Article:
Naseem Akhtar, 42, is one of 15 albinos in her family. Her condition has meant that life hasn't always been easy as she's struggled to find her identity and faced abuse. But despite the turmoil, she's now proud to be a World Record Holder alongside her family members…
"As I brushed my light blonde hair, I looked up at my mum, Shameem, now 65, with tears in my eyes. Another child had shouted a racial slur at me in the street, and the bullying was really starting to affect my self-esteem.
“Just ignore them,” my mum soothed. “Their comments should go in one ear, and out the other. Don’t take it to heart and don’t argue back, you’ll only make things worse.”
The older I got, the harder it became to stay quiet when vile abuse was hurled at me and my family.
Growing up in Coventry, West Midlands, in the 1980s, I’d always felt different. Not only did my family and I face discrimination for being Asian – we were also the only family with albinism.
Albinism is an inherited condition that causes someone to have less melanin than usual and therefore have very light skin, hair, and eyes. We’re a big family – I’m the eldest and I have five younger siblings, Ghulam, 40, Haider, 38, Muqadas, 36, Musarat, 30, and Mohammed 27. All six of us, and my parents, Aslam, 64, and Shameem, 65, have albinism. My mother’s sister, my father’s brother, and some of my cousins also have the condition. It means our hair is very light blonde or white and our skin tone is incredibly fair compared to some of our other Asian relatives.
In the UK, approximately one in 17,000 people have albinism. Being the only albino family when I was growing up was always incredibly tough.
We weren’t accepted anywhere – English people would shout abuse at us, and we were discriminated against for being different by the Asian community at the mosque. I was struggling to know my place in the world – I didn’t fit in anywhere and it was affecting my identity and self-worth.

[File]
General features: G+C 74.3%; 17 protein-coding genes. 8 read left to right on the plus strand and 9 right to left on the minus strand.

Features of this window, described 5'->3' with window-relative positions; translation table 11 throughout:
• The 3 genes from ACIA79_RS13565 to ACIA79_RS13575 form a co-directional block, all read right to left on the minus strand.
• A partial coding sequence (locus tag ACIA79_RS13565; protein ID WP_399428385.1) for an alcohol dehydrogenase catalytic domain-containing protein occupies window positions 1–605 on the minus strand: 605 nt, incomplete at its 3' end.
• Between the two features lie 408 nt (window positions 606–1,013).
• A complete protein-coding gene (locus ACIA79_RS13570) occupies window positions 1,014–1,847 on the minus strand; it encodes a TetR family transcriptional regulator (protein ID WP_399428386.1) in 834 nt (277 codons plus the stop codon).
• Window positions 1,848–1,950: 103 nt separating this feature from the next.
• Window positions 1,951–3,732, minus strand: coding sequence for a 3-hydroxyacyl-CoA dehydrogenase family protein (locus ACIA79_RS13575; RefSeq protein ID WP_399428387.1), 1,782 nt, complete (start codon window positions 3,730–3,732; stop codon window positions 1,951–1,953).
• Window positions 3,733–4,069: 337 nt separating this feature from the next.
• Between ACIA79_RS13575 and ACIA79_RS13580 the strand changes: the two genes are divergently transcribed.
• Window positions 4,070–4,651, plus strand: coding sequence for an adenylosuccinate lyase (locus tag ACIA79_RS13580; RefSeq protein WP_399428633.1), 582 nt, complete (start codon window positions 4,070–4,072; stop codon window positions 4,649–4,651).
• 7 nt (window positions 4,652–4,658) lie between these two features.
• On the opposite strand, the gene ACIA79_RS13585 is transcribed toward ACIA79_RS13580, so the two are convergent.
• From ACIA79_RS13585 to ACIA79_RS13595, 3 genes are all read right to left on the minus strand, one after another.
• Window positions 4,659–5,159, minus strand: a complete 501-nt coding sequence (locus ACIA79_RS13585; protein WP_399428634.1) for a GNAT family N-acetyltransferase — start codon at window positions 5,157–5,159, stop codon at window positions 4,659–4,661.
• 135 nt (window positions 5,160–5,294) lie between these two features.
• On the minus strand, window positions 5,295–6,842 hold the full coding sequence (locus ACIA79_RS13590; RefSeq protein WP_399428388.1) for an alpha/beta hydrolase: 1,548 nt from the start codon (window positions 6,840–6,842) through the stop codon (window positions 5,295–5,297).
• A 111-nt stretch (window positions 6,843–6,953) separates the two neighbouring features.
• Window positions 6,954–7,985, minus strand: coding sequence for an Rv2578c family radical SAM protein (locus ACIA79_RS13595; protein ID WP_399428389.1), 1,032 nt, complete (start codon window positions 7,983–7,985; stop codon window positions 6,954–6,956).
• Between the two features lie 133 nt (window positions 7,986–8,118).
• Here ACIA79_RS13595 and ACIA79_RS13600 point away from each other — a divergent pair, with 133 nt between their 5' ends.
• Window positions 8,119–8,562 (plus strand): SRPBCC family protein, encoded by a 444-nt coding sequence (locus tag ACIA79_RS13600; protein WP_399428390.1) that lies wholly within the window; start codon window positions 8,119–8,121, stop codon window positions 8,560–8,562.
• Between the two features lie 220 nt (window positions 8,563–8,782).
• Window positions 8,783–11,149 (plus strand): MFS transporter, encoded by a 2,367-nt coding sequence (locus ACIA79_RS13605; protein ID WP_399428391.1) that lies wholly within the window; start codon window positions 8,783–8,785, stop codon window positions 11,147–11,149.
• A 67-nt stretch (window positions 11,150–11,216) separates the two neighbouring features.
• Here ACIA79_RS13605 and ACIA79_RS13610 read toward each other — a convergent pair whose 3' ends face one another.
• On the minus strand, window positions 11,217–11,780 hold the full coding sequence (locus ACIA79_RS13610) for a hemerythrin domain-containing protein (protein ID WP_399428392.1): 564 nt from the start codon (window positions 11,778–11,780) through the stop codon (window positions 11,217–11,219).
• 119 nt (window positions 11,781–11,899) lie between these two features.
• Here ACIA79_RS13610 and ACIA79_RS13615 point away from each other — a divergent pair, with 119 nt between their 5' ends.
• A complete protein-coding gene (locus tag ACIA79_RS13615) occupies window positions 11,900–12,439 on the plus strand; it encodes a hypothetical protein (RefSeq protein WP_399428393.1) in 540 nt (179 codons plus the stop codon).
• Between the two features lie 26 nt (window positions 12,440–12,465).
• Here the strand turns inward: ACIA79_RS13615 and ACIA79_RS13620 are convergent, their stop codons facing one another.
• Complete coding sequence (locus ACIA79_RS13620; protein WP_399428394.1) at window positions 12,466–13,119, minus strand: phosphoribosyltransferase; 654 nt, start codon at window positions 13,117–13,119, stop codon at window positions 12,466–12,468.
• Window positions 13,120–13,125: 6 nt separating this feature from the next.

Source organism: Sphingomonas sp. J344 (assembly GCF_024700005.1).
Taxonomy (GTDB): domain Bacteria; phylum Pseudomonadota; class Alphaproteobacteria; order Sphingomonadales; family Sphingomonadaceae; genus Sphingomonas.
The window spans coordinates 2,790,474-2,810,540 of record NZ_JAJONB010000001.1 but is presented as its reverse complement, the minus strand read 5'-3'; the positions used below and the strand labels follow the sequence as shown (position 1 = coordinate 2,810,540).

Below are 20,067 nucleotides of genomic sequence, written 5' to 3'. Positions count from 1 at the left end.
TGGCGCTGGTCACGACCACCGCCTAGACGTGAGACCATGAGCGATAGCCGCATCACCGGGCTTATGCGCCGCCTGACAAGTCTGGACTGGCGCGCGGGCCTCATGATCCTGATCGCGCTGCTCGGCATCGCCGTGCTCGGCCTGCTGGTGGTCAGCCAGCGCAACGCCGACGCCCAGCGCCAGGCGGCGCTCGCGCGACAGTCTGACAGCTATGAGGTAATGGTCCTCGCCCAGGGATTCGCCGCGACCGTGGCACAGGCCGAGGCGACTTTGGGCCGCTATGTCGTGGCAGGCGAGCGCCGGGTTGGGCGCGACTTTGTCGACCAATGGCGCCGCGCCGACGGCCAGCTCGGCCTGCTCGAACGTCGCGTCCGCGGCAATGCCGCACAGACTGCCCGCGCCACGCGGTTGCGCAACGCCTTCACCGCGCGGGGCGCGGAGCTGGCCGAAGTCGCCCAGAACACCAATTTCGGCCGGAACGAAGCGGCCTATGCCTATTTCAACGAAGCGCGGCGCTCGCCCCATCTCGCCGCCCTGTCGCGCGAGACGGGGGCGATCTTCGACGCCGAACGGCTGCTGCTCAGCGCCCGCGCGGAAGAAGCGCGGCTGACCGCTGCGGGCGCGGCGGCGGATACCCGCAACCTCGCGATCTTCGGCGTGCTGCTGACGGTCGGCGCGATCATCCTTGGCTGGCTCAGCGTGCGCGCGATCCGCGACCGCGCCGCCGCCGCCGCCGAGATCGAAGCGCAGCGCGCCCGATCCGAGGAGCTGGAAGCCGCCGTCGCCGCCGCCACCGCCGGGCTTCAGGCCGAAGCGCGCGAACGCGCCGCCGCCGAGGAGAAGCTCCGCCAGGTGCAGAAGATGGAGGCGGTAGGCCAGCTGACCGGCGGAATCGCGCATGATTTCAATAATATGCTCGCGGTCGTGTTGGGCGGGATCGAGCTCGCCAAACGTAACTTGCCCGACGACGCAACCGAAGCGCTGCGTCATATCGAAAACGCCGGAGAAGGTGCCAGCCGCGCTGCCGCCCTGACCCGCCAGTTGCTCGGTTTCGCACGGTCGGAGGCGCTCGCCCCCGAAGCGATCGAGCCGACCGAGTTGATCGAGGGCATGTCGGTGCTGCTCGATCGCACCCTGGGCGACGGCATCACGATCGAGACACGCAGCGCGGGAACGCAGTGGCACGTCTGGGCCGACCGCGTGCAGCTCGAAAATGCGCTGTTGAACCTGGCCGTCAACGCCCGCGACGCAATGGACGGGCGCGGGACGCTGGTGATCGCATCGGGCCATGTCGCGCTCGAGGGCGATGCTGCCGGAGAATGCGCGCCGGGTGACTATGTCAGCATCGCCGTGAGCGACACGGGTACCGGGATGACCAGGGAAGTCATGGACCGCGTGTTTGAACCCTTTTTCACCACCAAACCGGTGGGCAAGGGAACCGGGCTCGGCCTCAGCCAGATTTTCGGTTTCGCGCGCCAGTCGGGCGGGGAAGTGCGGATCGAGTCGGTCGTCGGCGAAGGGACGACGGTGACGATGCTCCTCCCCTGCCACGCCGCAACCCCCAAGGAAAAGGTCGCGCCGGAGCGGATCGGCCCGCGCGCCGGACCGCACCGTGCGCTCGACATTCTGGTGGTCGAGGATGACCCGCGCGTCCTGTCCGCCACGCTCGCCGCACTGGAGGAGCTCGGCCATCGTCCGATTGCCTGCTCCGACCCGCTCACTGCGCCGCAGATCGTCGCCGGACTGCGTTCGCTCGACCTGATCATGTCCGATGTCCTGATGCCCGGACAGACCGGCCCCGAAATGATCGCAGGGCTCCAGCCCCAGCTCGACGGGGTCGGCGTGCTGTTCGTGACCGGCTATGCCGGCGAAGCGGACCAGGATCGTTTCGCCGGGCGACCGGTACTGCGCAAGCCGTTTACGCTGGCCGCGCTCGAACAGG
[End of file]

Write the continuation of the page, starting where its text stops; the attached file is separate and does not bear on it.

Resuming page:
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Not only was I grappling with my appearance and confidence, but I also had to contend with my increasingly bad eyesight. It’s is a lesser-known symptom of albinism – my colouring was the least of my worries.
In addition to being short-sighted, my fair skin means I have to be incredibly careful in the sun, as I have a much higher risk of sunstroke and skin cancer. As a result, my childhood was very restricted – I didn’t have the freedom to enjoy myself like most children.
As a teenager, I took on a very protective and maternal role over my brothers and sisters. My mum couldn’t speak English and couldn’t read to us, so I would be her translator and I took on a lot of responsibility in raising my siblings. One night, my brothers, Ghulam and Haider, came home with black eyes. They had clearly been in another fight.
“What on earth happened?” I said as I tended to their wounds.
“Some local lads were shouting at us again and making rabbit noises,” Ghulam said. Kids would often compare us to albino animals, like white rabbits.
“We’ve had enough of it,” Haider said. Seeing my siblings in pain was always extremely hard.
“I know,” I said. “But you have to be careful. You know they’re just idiots anyway.” I gave them both a peck on the cheek.
Finding my own path
No matter how bad things got, I could always take comfort in knowing that we had each other – it was us against the world.
But the older I got, the harder and harder it was to stay quiet and not fight back. My parents’ anxieties around their own albinism were rubbing off on us, and it made life very difficult.